Prabhupāda: Kṛṣṇa is God. If he does not know, then he must be amongst these groups.

Prof. Hopkins: What if someone says, "Śiva is God?"

Prabhupāda: He may say, but śāstra doesn't say.

Prof. Hopkins: So you...

Prabhupāda: Just like in the Bhagavad-gītā you'll find, mattaḥ parataraṁ nānyat kiñcid asti dhanañjaya [Bg. 7.7], "Nobody or no principle is greater than Me." Then who can be God? God is great. Here the great says, "There is no more greater principle than Me." Then who can be God? People generally know God is great. Kṛṣṇa says, mattaḥ parataraṁ nānyat [Bg. 7.7]. Not only He says but it is confirmed by great authorities like Rāmānujācārya, Madhvācārya, Viṣṇu Svāmī, all the big, big ācāryas, Caitanya Mahāprabhu, Vyāsadeva, authorities. Kṛṣṇas tu bhagavān svayam [SB 1.3.28]. So how you can deny?

Prof. Hopkins: You refer to Rāmānujācārya as an important person. Where does he... Where does he fit into your, the Caitanya tradition? He's accepted as an authority. His, the Śrī Bhāṣya is studied, accepted...

Prabhupāda: Rāmānujācārya has written comment on Bhagavad-gītā. You know that?

Prof. Hopkins: No.

Prabhupāda: Eh?

Prof. Hopkins: No.

Prabhupāda: In the Bhagavad-gītā Caitanya philosophy is discussed.

Prof. Hopkins: So you would see no basic difference between Rāmānuja's position and...

Prabhupāda: They cannot be different because both of them are Vaiṣṇava. So this is the common point, that Caitanya Mahāprabhu is preaching Kṛṣṇa as the Supreme Lord. Rāmānujācārya was preaching Kṛṣṇa as the Supreme Lord. So where is difference?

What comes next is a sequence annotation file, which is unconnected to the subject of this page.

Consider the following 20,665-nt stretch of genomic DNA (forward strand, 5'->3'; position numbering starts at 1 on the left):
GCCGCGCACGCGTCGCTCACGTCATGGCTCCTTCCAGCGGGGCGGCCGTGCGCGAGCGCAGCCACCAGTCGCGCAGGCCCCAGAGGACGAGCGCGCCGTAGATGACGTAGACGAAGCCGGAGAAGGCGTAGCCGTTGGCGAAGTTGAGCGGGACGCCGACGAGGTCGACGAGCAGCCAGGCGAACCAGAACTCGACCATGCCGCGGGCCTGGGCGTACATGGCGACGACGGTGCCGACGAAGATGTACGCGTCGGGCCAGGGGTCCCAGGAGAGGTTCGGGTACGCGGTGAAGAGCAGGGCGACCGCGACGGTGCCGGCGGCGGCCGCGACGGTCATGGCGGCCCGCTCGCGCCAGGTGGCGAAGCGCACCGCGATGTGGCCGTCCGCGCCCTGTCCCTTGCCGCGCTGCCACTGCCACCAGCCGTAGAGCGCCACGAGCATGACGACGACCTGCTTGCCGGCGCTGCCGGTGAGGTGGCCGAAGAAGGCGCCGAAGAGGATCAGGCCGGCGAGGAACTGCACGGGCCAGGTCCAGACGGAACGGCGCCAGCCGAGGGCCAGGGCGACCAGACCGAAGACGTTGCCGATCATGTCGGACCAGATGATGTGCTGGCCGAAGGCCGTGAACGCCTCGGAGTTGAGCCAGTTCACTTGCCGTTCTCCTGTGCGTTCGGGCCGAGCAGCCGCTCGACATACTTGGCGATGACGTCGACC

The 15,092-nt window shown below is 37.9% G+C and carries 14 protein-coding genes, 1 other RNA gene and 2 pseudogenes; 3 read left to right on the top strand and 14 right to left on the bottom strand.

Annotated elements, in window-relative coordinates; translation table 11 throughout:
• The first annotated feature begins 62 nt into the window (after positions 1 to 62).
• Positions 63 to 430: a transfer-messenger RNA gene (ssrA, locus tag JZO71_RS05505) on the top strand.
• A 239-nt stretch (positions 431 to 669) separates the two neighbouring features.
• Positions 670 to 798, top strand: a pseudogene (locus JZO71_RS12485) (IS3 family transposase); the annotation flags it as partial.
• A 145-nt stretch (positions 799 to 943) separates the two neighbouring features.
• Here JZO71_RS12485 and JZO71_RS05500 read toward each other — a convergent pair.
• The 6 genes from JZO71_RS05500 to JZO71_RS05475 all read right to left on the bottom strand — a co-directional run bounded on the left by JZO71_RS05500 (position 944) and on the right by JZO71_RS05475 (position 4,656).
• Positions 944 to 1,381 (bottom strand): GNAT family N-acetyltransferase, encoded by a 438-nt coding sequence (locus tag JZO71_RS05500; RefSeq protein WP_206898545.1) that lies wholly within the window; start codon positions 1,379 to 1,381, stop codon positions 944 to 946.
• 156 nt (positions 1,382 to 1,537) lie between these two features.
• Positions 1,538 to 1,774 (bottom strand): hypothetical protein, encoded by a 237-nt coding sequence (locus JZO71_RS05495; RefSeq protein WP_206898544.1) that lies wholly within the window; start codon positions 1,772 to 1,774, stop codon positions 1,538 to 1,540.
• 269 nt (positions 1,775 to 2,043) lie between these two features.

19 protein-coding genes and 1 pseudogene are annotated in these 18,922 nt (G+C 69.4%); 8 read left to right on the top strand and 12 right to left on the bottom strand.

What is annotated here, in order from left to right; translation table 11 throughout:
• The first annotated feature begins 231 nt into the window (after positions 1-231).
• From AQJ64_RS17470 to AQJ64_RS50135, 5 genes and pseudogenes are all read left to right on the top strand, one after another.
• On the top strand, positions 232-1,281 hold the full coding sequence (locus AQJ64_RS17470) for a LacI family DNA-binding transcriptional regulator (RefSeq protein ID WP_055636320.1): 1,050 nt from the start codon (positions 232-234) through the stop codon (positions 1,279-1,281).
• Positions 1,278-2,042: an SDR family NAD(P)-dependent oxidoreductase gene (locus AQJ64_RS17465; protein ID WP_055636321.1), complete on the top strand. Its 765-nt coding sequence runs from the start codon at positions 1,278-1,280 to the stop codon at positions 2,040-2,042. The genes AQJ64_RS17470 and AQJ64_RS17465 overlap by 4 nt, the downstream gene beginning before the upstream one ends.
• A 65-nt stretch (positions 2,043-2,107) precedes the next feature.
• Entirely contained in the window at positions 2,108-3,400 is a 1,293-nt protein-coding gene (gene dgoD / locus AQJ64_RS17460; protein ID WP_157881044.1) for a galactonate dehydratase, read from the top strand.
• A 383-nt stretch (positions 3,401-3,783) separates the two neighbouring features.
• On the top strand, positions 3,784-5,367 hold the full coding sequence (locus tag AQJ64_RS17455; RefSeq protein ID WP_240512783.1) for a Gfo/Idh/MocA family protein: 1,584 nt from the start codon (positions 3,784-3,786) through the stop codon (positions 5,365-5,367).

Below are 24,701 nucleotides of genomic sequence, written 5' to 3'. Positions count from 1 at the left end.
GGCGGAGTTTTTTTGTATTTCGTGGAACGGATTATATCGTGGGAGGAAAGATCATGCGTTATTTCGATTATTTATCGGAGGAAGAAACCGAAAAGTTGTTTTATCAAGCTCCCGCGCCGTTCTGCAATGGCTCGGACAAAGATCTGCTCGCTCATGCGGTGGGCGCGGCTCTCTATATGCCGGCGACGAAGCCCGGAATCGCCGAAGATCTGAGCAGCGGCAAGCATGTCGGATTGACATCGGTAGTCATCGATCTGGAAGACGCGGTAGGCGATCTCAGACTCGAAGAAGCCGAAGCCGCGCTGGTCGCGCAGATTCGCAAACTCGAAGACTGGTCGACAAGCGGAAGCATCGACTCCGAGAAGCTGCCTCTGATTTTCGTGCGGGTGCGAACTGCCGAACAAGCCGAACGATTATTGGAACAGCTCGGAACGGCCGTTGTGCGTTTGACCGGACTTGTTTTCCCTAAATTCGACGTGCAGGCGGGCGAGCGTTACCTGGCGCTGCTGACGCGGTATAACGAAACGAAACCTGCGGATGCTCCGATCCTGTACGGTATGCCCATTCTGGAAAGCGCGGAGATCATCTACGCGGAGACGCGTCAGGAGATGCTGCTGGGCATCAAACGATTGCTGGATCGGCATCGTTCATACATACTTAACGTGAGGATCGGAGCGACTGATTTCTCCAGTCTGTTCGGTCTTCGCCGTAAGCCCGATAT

Prof. Hopkins: Well, I don't see a difference, but...

Prabhupāda: People know it. Things equal to the same thing are equal to one another.

Prof. Hopkins: What about certain other traditions; Ishnamadeva(?), Tukārāma, some of the poet saints of Maharastra. Where...

Prabhupāda: Yes, Tukārāma accepted Viṣṇu as the Supreme. He accepted the process of Caitanya Mahāprabhu. He accepted Caitanya Mahāprabhu as his guru so there is no difference between Tukārāma and Caitanya.

Prof. Hopkins: So Tukārāma, you would say, is teaching the same thing as Caitanya?

Prabhupāda: Yes, saṅkīrtana. And Kṛṣṇa is teaching the same thing. Satataṁkīrtayanto māṁ yatantaś ca dṛḍha-vratāḥ [Bg. 9.14]. Find out.

Prof. Hopkins: So by saying that the Gauḍīya Vaiṣṇavism is, and Caitanya, are the central way of... You are not excluding...

Prabhupāda: Eh?

Prof. Hopkins: You would not...

Prabhupāda: No.

Prof. Hopkins: You are not excluding the Pandarpur tradition of Tukārāma, Rāmanitoba, (indistinct), you are not excluding the Alavars and Rāmancha, but you are saying all of these groups, all of these teachers.

Prabhupāda: Tukārāma accepts Caitanya Mahaprabhu as his guru. Then where is the difference?

Prof. Hopkins: So that Lord Vitoba and Kṛṣṇa...

Prabhupāda: Is the same.

Prof. Hopkins: You see as the same.

Prabhupāda: Vitoba means Viṣṇu. They call Vitoba.

Prof. Hopkins: And the Alavars, the Alavars of Tamil Nadu.

Prabhupāda: Alavar.

Prof. Hopkins: Alavar.

Prabhupāda: Yes. That is also Vaiṣṇava.

Prof. Hopkins: You would accept their teachings also?

Prabhupāda: Oh yes.

Prof. Hopkins: So the real question then is Vaiṣṇavas and others.

Prabhupāda: Yes.

Prof. Hopkins: The central teaching...

Prabhupāda: Vaiṣṇava and non-Vaiṣṇava.